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June 8, 2019
As part of UK Coaching’s Coaching Week, we have celebrated the fantastic coaches who help to make Surrey Sports Park a thriving hub of sporting excellence.
Our fifth and final subject is SSP Director of Badminton, Hayley Adcock, a former full England international who reached the last 16 of the All-England Championships, was ranked in the world Top 20 for Mixed Doubles, and twice coached Team GB at the World University Games.
What is your coaching philosophy?
It really depends on the group of players that I’m working with, but I’m a firm believer that you get out what you put in. I always like to encourage a professional and safe environment. I also think that time-keeping, the intensity of the session, preparation and, of course, effort levels are really important.
I like to make sure that my players don’t just work on their weaknesses but also make sure they work on their strengths, because those are their biggest assets. If we only concentrate on working on their weaknesses, then actually they start to lose their strengths, and by working on them it’s their biggest weapon on court.
Players are sometimes almost too coached, and it’s really important to encourage their own flair, their own creativity, in the exercises that we’re doing, and then that hopefully comes out in the games.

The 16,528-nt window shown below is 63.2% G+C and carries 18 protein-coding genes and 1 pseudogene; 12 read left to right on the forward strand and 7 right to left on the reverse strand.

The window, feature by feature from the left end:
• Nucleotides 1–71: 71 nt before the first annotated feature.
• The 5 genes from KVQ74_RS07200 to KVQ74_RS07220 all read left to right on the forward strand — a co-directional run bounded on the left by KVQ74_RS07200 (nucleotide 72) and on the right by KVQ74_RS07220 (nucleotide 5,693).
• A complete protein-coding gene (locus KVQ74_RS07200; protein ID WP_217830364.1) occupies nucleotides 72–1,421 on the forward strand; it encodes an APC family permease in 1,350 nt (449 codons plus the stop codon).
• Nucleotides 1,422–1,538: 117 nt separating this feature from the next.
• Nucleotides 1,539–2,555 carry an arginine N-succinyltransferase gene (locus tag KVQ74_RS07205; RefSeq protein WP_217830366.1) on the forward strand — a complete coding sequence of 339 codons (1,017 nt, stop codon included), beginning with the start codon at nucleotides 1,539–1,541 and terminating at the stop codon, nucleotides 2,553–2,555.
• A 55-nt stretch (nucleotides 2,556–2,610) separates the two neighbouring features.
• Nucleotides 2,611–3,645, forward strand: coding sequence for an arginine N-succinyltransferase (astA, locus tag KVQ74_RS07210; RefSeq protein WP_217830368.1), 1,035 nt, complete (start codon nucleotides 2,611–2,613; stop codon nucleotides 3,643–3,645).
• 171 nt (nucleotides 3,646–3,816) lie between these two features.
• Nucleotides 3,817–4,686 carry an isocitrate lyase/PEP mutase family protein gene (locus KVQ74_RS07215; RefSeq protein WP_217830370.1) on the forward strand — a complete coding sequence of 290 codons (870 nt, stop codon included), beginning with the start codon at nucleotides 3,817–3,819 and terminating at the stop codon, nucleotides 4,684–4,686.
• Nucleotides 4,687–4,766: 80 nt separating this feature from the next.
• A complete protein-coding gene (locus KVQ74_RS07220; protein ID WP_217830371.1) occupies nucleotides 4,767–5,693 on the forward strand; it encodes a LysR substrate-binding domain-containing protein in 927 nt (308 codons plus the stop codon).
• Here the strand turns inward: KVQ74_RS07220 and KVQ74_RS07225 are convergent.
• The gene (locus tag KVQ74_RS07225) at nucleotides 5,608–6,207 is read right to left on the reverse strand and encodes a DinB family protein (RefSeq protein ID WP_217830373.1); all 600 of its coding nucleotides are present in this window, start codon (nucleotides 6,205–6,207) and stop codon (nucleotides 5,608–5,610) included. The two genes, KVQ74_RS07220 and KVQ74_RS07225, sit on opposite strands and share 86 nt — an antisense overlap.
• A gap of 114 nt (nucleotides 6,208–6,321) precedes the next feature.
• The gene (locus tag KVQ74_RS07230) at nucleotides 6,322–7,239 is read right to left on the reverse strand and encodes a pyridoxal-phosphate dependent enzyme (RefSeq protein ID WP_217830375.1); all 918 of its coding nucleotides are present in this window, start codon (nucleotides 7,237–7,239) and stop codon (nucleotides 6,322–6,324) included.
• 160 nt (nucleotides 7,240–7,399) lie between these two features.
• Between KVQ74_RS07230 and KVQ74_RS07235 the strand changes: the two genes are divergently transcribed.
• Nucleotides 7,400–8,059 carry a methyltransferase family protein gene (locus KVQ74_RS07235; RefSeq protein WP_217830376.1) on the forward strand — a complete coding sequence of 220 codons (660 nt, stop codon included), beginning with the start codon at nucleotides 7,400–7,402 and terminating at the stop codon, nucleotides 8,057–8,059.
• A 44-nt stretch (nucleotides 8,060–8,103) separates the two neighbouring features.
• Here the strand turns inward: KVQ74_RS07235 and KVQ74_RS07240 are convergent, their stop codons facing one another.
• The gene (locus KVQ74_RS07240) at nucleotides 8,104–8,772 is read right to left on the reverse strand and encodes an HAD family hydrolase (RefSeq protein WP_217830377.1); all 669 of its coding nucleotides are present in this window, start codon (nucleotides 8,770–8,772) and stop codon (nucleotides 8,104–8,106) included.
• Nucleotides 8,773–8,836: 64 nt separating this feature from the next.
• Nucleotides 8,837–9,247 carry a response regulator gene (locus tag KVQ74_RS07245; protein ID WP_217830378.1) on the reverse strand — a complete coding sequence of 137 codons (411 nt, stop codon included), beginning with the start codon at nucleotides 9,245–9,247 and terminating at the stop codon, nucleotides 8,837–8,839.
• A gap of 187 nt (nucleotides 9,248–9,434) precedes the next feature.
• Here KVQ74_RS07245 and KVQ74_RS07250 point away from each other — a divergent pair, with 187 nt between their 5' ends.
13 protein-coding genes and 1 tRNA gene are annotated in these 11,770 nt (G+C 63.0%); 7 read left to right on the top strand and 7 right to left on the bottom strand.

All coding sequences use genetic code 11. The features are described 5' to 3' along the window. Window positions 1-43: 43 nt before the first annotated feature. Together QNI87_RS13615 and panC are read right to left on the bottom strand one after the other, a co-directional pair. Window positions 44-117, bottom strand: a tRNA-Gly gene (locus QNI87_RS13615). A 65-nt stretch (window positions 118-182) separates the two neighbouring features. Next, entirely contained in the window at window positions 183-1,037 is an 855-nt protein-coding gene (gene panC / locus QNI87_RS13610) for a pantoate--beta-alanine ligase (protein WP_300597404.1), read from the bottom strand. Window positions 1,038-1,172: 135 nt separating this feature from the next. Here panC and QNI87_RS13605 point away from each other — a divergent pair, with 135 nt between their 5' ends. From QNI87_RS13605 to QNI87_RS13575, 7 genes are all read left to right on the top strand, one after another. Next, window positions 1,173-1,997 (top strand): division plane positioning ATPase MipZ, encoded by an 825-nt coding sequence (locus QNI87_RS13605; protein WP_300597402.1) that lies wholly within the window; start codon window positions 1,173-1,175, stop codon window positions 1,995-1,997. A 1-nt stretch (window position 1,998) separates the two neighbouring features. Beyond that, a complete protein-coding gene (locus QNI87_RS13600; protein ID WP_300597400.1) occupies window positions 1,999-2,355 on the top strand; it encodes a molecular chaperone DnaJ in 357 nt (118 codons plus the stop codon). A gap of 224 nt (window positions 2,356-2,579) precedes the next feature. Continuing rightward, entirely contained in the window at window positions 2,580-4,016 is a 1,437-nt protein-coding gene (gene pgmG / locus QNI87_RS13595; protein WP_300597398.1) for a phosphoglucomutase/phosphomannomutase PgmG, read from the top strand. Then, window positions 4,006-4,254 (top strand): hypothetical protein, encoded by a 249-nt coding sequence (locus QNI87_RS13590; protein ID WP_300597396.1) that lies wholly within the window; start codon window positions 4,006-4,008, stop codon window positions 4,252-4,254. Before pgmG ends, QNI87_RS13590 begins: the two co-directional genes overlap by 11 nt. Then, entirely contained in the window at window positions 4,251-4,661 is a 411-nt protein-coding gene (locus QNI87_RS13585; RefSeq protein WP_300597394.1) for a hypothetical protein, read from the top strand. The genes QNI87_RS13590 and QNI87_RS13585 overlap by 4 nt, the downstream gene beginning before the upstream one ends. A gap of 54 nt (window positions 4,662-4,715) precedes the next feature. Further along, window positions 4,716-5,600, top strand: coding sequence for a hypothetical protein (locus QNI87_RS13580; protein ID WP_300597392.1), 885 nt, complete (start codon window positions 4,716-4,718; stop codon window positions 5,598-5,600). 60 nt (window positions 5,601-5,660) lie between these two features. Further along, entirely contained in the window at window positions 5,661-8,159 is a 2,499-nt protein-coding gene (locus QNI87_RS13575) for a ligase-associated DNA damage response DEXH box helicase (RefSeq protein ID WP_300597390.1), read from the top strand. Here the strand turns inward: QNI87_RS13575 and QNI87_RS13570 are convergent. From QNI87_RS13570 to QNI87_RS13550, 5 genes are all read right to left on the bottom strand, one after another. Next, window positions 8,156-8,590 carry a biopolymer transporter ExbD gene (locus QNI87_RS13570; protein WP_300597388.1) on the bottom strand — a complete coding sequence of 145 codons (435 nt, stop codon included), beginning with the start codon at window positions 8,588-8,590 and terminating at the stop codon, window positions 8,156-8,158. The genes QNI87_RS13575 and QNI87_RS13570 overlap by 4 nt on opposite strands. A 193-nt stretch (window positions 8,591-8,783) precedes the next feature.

What do you think makes a good coach?
The biggest thing for me is being able to recognize your own strengths and weaknesses, and to work on your weaknesses as well. I think having an open mind, listening to your players, and being able to adapt to the different players that you’re working with is really important. Motivating players, creating a comfortable and safe training environment that they feel comfortable in, because you’re only wanting to get the best out of them.
I think you can learn something from everybody you work with, and no matter whether it’s in your sport, or whatever walk of life it might be. I always think that it’s really important that you can learn from everybody and not be shut off to other opportunities.
In that, do you think the art of coaching is largely universal, and that coaches can learn from contemporaries in different sports?
Absolutely. It’s only when you get into the nitty gritty of the technical and tactical side that it becomes specific to your sport. I feel that to be a good coach you need to be open-minded, to see that everything relates to everything else.
Is there any coach who has particularly influenced you, and what was it that made them so good?
I’ve been fortunate enough to work with some incredible coaches. My dad (Alan Connor) being one of them! But I’m going to have to say that my first ever club coach, Mike Cripp, was fantastic. I worked with Mike from the age of six to 15. It was my club coach but I also did some one-to-one sessions with him and he was just so patient and knowledgeable and just created an environment that made me want to train and work harder. And for me the most important thing was making sure he got like the basics right with me and encouraged me to develop my own style of play which I think is key in that grassroots stage because then you can develop the rest as it comes and as you need. But to start with the basics getting the basics right is key to any sport.
Book a place on one of Hayley’s Junior Summer Camps running during July and August – click here for details
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